Since time immemorial, people with disabilities, whether mental or physical, have been the subject of scorn, ridicule, fear, demonization, intolerance, ostracism, social and economic marginalization, and, all too often, outright indifference – These practices have been universal and no nation on earth is guilt free (Beverly & Alvarez, 2003).
The current campaign being run by Autism Speaks perpetuates these age old practices on every level and is a step back into the veritable dark ages of the experience of disability (bearing in mind disabled people have only just come into the light). In a turn out for the books even the USA, Autism Speaks’ own home country has recently signed The UN Convention on the Rights of People with Disabilities, which by the way the ‘I am Autism’ video directly contravenes.
See for example Article 7.3:
States Parties shall ensure that children with disabilities have the right to express their views freely on all matters affecting them, their views being given due weight in accordance with their age and maturity, on an equal basis with other children, and to be provided with disability and age-appropriate assistance to realize that right.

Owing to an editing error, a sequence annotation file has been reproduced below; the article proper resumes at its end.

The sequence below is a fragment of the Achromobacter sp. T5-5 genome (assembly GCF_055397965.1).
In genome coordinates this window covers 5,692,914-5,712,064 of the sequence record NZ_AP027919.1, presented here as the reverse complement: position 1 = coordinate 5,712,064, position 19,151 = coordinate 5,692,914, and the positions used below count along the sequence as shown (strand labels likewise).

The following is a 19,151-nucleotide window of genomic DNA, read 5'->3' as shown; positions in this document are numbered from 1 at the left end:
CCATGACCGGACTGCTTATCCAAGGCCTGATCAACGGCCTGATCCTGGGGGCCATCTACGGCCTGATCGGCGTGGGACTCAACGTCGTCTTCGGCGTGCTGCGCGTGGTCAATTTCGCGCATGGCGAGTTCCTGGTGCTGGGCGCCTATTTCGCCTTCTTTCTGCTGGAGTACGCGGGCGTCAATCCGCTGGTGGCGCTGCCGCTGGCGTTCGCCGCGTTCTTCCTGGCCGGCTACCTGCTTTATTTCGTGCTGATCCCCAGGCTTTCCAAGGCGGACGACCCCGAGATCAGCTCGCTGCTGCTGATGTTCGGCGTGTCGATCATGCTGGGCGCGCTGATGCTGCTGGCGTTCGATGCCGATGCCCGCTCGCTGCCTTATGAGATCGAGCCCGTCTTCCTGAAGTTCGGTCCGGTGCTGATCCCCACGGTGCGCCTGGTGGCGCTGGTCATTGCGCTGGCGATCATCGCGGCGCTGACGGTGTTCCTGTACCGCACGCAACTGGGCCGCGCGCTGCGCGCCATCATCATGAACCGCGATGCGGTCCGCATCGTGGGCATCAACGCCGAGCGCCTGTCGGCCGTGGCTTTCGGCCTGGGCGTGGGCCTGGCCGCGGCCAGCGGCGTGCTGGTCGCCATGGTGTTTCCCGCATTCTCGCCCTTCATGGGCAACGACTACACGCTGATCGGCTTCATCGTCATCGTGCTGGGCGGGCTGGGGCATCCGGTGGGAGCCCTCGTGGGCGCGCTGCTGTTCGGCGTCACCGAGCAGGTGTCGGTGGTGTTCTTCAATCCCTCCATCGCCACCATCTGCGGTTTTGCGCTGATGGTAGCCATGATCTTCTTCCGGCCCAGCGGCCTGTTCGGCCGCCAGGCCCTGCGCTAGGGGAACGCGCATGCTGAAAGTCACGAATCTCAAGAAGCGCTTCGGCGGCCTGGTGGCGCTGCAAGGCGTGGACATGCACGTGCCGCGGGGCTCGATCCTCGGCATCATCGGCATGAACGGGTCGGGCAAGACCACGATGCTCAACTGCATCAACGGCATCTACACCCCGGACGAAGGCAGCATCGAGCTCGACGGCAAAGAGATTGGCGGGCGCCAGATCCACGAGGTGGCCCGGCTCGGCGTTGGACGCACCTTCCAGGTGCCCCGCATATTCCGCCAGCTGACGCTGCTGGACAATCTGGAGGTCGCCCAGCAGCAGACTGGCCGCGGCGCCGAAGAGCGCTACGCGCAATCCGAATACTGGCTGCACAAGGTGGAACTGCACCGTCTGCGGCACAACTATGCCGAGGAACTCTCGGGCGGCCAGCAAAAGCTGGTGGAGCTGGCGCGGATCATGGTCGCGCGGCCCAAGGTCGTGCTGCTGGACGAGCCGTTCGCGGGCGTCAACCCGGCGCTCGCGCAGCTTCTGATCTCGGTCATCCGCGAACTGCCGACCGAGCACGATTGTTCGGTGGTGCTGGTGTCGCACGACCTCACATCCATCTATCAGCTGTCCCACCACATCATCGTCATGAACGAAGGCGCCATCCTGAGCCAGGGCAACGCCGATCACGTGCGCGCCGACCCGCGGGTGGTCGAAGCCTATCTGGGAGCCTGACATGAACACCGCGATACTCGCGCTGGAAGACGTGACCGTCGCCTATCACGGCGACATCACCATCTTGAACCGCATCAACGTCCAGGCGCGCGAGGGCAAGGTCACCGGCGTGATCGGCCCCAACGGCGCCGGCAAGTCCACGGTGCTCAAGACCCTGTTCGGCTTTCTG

In ‘developed’ countries the disability rights movement has history spaning over 50 years, a movement that has fought for the rights of people with disabilities, having them enshrined in law, further, demanding social, cultural and economic changes that enable full participation in society. Implicit in the actions of this rights movement is the fundamental idea that people with disabilities are in fact equal as human beings not, lesser beings, animal- like, feeble, immoral, defective or subjects of demonic possession (some of the preferred terms of the 19th and early 20th centuries). Autism Speaks members seem to have been sleeping whilst the enlightenment occurred because they don’t seem to understand the fundamental rights of all people to live is a society free from discrimination and in particular hate speech. Replace the word autism in the video ‘I am Autism’ with any other characteristic or condition experienced by the human race and there would be outrage. Disabled people feel that often their experience is last frontier in terms of discrimination; if this is the case then autism remains a further frontier within the last frontier.